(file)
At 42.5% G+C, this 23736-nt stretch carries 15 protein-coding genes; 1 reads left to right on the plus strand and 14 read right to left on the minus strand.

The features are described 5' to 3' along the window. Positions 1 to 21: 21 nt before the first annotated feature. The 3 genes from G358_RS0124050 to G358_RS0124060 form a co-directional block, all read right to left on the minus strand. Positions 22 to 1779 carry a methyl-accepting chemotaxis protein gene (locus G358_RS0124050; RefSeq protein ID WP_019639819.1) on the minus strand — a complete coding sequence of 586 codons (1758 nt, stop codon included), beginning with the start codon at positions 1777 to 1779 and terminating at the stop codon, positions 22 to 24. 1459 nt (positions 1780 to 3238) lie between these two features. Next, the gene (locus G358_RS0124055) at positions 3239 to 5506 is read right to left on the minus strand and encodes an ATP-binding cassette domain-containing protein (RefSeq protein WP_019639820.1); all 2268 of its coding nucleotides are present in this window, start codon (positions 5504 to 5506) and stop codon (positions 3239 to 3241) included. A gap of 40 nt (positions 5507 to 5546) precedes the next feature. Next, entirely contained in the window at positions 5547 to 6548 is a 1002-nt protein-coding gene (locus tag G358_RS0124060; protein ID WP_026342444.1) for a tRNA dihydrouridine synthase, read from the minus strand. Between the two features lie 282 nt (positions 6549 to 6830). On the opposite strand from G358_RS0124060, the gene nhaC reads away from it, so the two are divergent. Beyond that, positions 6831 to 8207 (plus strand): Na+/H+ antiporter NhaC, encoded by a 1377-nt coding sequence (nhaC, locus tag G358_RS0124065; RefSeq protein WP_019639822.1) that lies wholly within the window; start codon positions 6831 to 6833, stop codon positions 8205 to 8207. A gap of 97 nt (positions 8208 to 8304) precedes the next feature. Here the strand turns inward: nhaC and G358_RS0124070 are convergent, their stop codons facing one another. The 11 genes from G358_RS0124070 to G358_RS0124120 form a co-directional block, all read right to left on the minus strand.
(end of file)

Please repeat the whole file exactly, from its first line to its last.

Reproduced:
At 42.5% G+C, this 23736-nt stretch carries 15 protein-coding genes; 1 reads left to right on the plus strand and 14 read right to left on the minus strand.

The features are described 5' to 3' along the window. Positions 1 to 21: 21 nt before the first annotated feature. The 3 genes from G358_RS0124050 to G358_RS0124060 form a co-directional block, all read right to left on the minus strand. Positions 22 to 1779 carry a methyl-accepting chemotaxis protein gene (locus G358_RS0124050; RefSeq protein ID WP_019639819.1) on the minus strand — a complete coding sequence of 586 codons (1758 nt, stop codon included), beginning with the start codon at positions 1777 to 1779 and terminating at the stop codon, positions 22 to 24. 1459 nt (positions 1780 to 3238) lie between these two features. Next, the gene (locus G358_RS0124055) at positions 3239 to 5506 is read right to left on the minus strand and encodes an ATP-binding cassette domain-containing protein (RefSeq protein WP_019639820.1); all 2268 of its coding nucleotides are present in this window, start codon (positions 5504 to 5506) and stop codon (positions 3239 to 3241) included. A gap of 40 nt (positions 5507 to 5546) precedes the next feature. Next, entirely contained in the window at positions 5547 to 6548 is a 1002-nt protein-coding gene (locus tag G358_RS0124060; protein ID WP_026342444.1) for a tRNA dihydrouridine synthase, read from the minus strand. Between the two features lie 282 nt (positions 6549 to 6830). On the opposite strand from G358_RS0124060, the gene nhaC reads away from it, so the two are divergent. Beyond that, positions 6831 to 8207 (plus strand): Na+/H+ antiporter NhaC, encoded by a 1377-nt coding sequence (nhaC, locus tag G358_RS0124065; RefSeq protein WP_019639822.1) that lies wholly within the window; start codon positions 6831 to 6833, stop codon positions 8205 to 8207. A gap of 97 nt (positions 8208 to 8304) precedes the next feature. Here the strand turns inward: nhaC and G358_RS0124070 are convergent, their stop codons facing one another. The 11 genes from G358_RS0124070 to G358_RS0124120 form a co-directional block, all read right to left on the minus strand.